Yes my precautions might be excisive (8 stands 4 in contact and 2 concrete blocks front and back as final safety) but I am one of the few survivors that live to tell about a car coming down on me. This occurred when a car rolled back on me when it was on ramps as I was tugging at a part. The parking brake did not hold and the momentum of it pushed the rear wheel wedge blocks. I took the full weight on my chest and luckily I turned my head sideways as it came down avoiding it being crushed. Luckily the car was light ie a Renault 5 but to this day I live in fear when crawling under a car. I WILL NEVER USE RAMPS AGAIN.

I use jack stands with 2x6's under and I also use additional supports when I will be under the car for a period of time. 2 stands fron 2 rear. I also use ramps with mine to do the odd oil change and/or I back it on to them to begin the jack stand process. When raising I use a very solid 4x4(wood not vehicle) across the frame front and rear one end at a time to get it up to about 20" off the ground. I use additonal support ie: jack or solid wood blocks because I have discovered that the 1972 TR6 is just marginally outside of my bench pressing capabilities, with or without pints of guinness applied.
Regards, Keith
12" of fresh fluffy outside makes me wish I had a ski rack for the little beast.


Those 6 ton stands are indeed what we use if we want those extra inches, we use a long reach/long frame jack instead of the regular floor jack. One other thing, hurrah for air tools, they do make life much easier than sitting there turning that thing all day long. I have gotton spoiled by them and it just wears me out when I have to actually do all the turning myself.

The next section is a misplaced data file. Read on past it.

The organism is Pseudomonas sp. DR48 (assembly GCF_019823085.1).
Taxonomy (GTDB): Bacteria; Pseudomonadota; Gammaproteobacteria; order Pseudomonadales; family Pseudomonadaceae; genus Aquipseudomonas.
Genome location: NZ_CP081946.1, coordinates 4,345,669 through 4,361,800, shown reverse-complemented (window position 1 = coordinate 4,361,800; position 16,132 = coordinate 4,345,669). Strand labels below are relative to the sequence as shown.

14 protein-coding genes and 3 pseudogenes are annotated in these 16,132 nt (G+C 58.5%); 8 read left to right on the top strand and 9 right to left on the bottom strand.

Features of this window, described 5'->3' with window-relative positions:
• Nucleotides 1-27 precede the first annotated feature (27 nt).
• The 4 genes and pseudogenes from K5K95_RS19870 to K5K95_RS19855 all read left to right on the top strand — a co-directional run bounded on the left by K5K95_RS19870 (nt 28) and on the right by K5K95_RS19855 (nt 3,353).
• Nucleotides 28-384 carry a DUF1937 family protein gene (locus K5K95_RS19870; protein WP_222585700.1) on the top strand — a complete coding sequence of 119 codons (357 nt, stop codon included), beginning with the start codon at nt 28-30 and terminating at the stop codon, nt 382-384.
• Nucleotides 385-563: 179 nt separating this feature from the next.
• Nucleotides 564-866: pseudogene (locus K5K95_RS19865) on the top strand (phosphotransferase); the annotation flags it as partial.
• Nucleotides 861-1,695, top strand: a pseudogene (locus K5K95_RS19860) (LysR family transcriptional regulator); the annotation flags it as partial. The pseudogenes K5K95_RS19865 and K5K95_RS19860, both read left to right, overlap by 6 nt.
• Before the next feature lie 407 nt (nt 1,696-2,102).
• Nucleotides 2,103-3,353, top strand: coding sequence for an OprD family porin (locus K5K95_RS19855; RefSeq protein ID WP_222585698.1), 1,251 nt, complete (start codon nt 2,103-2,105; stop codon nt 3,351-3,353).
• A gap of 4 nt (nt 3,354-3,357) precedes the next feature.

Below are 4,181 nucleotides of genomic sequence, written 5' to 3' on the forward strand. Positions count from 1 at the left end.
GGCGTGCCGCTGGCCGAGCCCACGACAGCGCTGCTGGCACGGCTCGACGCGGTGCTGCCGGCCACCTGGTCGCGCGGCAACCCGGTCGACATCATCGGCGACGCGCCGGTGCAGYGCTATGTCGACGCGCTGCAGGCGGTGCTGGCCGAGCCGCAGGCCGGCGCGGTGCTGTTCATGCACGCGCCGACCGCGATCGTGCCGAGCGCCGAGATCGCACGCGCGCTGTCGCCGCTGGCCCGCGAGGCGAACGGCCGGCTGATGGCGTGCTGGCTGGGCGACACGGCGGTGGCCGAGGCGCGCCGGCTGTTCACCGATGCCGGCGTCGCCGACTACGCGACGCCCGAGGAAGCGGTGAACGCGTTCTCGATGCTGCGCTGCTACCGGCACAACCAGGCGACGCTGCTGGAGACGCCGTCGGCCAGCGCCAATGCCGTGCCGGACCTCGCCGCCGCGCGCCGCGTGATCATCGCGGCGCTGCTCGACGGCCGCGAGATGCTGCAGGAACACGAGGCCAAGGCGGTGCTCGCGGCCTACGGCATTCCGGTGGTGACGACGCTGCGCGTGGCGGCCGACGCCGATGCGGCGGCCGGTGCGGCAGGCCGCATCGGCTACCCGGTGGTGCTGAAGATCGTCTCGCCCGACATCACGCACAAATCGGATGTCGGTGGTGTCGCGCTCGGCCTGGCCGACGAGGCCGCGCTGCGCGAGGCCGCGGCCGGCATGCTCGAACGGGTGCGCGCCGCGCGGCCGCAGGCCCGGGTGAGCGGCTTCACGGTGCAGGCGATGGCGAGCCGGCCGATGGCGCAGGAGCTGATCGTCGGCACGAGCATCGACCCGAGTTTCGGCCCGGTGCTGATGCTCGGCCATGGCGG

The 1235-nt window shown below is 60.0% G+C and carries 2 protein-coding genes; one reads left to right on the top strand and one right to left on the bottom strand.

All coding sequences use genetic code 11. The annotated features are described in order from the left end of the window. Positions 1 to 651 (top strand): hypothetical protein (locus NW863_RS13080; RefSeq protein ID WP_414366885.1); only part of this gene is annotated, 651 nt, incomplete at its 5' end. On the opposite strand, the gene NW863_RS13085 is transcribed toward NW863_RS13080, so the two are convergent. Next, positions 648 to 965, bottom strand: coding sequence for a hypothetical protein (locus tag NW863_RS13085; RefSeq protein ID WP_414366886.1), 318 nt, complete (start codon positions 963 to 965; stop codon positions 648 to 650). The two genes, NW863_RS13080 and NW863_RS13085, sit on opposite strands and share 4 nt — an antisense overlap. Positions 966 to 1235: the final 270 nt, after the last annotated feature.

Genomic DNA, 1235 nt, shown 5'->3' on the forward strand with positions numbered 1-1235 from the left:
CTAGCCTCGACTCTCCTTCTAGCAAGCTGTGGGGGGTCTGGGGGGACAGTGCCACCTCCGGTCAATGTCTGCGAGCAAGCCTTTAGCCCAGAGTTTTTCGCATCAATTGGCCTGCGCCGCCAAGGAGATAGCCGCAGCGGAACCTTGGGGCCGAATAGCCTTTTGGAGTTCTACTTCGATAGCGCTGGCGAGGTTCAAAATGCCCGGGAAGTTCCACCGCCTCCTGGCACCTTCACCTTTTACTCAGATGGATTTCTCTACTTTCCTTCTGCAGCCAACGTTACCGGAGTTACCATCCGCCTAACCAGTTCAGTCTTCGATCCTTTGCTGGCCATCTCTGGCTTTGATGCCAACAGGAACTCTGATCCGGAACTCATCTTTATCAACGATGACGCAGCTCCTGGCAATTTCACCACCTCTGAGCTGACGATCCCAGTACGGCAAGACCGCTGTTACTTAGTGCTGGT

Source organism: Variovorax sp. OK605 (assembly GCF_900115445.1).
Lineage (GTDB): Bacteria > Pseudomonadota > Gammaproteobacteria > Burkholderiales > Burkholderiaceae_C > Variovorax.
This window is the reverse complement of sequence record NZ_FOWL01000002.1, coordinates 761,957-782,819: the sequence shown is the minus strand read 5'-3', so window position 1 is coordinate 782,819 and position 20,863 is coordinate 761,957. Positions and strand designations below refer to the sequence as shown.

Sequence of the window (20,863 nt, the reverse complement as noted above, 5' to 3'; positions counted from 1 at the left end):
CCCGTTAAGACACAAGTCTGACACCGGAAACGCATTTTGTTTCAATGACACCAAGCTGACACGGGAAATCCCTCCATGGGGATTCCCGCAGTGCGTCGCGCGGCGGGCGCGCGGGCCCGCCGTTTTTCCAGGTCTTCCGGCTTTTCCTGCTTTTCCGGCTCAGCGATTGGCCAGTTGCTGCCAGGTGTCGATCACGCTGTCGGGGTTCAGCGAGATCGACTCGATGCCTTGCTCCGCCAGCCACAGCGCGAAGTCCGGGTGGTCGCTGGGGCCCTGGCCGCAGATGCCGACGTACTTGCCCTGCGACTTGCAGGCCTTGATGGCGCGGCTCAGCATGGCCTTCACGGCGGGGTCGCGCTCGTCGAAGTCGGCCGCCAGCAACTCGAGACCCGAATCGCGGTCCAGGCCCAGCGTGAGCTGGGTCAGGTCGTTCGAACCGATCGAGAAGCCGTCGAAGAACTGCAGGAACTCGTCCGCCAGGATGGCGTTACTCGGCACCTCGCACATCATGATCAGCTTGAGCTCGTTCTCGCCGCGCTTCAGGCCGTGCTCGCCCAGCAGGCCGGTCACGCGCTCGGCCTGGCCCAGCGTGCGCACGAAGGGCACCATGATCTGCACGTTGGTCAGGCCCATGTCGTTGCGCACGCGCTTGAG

I picked up on the fact that it was a back up with the blocks. However, there are still plenty of folks out there who may be tempted to use blocks as a support. My goal was to dissuade them, no slam at you intended. Actually it makes me feel a little better knowing that I'm not the only anal retentive one out there. On the ramp front, I hate the things too, but there is one place where they are handy on the IRS TRs. If you tighten up the trailing arms in the pivots with the suspension unloaded you will likely have fouled up the camber in the rear. If you don't have a pit, then the ramp allows you to get under the thing with the rear suspension loaded so those pivots can be tightened up. But even then it is chock things up and try to have someone in the car pressing on the brakes when under there, then it is get under, get it done and get out, no dillying around. Glad you were Ok after your incident.

Its also always a good idea to assume that the chassis etc might collapse. There has been at least one tragic death here when rotten TR metalwork defeated axle stands.
P H Cobbold


I was able so show my wife all of the concerns about lifting up a TR-6 with out a lift, and she approved my getting a nice, safe, 4-post lift!!!!

Of course, it'll be around the year 2005 before I've saved up enough money to get it, but I owe each of you one weeks time on the lift after I get it.

Again, Thanks.

This thread was discussed between 07/02/2003 and 10/02/2003